Violence costs Costa Rica nearly $4 billion annually, according to a new report. The 2015 Global Peace Index sought to quantify the economic impact of violence around the world and ranked nations by how peaceful they are. Costa Rica ranked the third most peaceful country in the Americas after Canada and Uruguay. Costa Rica scored 34th in the world.
Costa Rica spent an estimated $3.9 billion on violence-related expenses and lost productivity in 2014, roughly 6 percent of its GDP, according to the index. Published by the think tank Institute for Economics and Peace, the index said the cost of violence around the world has risen $1.9 trillion between 2008 and 2014 to $14.3 trillion.
The index based its findings on the idea that violence destroys human and physical capital along with social and political institutions. The results of that damage ultimately have a direct and indirect economic impact. Military expenditure, crime and interpersonal violence, conflict and internal security are the four main categories used to quantify the costs each country incurs. The categories covered items like incarceration costs, loss of capital costs from crime and homicide, and indirect costs like loss of productivity, among other variables.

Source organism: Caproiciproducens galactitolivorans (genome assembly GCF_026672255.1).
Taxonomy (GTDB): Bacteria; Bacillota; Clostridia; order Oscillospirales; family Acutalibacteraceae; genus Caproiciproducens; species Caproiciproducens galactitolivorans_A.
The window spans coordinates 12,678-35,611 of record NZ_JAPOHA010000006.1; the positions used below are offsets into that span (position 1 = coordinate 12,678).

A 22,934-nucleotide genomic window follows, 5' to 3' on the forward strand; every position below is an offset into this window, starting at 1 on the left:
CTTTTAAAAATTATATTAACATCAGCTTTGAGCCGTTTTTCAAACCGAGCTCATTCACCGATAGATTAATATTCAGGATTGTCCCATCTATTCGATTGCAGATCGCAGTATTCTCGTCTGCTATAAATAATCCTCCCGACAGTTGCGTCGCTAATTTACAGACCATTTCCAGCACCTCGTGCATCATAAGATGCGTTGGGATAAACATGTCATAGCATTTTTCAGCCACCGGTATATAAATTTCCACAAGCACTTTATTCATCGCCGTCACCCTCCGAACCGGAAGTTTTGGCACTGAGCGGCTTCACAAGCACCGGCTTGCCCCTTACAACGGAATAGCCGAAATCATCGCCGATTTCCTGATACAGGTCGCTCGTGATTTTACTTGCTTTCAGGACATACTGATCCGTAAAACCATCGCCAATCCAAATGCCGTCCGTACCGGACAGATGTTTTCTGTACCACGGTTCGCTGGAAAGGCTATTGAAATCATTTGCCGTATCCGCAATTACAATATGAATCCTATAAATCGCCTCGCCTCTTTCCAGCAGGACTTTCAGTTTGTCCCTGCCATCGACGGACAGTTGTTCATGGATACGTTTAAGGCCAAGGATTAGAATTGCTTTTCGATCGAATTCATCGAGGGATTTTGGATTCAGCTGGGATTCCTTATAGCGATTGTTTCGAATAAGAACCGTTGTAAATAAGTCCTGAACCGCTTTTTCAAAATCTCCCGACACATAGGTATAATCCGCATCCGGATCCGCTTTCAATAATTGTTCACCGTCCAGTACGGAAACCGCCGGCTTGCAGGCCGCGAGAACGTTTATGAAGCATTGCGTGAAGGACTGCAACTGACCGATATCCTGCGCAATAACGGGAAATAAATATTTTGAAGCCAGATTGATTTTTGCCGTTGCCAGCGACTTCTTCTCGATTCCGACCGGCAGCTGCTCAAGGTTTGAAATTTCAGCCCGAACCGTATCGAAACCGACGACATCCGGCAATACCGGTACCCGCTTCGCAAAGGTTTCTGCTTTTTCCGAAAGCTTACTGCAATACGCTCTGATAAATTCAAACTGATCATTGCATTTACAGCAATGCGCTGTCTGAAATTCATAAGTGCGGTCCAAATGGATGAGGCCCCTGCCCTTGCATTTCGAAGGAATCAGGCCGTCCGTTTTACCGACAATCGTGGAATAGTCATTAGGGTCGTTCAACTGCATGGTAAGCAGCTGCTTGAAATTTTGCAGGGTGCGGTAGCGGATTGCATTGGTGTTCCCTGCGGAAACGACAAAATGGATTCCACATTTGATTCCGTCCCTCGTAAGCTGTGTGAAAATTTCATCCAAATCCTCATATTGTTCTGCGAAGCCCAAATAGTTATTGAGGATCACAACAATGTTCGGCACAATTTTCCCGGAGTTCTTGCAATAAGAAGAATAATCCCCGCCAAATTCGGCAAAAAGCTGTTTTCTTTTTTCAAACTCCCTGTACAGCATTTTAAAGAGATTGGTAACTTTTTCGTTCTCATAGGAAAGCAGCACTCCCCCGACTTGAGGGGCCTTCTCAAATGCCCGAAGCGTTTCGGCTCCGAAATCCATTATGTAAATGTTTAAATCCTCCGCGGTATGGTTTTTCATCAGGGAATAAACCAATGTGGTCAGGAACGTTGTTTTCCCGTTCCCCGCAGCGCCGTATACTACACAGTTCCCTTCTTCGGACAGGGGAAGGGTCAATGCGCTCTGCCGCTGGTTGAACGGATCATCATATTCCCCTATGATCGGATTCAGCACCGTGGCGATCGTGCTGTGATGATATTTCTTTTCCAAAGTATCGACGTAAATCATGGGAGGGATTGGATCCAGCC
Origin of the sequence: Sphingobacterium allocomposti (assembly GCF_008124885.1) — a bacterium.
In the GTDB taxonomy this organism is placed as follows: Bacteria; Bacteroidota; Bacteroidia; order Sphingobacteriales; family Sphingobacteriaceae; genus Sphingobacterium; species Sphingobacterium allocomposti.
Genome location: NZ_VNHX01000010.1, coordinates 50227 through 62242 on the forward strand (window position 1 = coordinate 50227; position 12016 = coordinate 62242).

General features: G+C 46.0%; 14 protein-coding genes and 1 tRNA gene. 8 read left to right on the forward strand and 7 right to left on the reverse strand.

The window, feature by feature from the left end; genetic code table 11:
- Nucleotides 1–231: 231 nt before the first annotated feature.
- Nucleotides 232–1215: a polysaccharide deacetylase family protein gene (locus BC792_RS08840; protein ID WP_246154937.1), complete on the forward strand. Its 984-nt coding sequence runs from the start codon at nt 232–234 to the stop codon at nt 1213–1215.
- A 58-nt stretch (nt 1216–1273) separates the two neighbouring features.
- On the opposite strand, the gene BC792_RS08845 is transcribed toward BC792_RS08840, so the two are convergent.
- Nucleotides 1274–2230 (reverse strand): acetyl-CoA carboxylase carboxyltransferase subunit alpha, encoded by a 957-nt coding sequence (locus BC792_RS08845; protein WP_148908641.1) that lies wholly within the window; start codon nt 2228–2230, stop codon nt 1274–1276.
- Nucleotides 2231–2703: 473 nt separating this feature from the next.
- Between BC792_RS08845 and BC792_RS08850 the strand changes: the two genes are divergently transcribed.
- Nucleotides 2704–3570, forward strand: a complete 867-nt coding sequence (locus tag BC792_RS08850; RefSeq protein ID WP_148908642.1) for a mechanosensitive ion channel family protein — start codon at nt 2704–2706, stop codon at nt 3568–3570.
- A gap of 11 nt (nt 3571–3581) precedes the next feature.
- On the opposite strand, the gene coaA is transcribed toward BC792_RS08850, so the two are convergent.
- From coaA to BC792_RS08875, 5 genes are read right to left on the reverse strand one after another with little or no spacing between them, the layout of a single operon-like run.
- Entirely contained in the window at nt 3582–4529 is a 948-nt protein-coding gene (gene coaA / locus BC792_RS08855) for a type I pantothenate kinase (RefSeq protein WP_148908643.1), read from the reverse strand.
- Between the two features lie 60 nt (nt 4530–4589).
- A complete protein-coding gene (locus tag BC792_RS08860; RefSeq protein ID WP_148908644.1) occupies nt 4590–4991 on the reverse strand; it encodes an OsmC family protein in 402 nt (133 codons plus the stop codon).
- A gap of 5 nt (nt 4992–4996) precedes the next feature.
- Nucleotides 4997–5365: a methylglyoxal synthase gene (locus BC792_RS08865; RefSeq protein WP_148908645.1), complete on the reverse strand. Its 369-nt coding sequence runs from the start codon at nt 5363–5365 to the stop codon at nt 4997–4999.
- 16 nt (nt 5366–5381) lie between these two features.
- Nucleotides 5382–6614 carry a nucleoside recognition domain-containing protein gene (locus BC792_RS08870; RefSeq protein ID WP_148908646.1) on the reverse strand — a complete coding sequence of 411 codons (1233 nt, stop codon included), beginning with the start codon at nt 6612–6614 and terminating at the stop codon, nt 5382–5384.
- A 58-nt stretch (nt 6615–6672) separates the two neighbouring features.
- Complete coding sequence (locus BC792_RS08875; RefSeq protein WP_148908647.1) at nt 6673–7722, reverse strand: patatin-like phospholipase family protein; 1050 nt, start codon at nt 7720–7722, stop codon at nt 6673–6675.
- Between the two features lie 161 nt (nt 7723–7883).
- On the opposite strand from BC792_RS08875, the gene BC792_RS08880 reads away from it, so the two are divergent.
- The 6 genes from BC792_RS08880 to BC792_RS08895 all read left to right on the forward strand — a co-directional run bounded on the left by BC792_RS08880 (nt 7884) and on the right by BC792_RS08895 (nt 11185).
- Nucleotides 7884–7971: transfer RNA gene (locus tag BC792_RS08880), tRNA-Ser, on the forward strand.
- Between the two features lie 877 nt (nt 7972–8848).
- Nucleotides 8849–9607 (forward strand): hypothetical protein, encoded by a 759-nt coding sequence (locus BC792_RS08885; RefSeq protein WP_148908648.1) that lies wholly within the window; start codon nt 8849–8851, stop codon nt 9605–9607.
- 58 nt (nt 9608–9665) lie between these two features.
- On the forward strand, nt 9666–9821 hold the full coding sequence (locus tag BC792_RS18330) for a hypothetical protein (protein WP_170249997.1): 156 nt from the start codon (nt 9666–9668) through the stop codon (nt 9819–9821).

Several Latin American nations are among those that pay the most per capita for their safety, according to the index. Honduras, for example, spends more than 20 percent of its GDP on violence containment. Colombia and El Salvador spend 18 percent and 17 percent, respectively, of their GDP on violence-containment expenses.
Central America and the Caribbean saw improvements in its score between 2013 and 2014, but the region remained less peaceful than the global average. Costa Rica and Jamaica saw the greatest improvement in their scores. Meanwhile, increases in El Salvador’s “political violence” and violent crime in Nicaragua dragged down the scores of those countries.
Iceland was the most peaceful country in the world while Syria ranked as the least.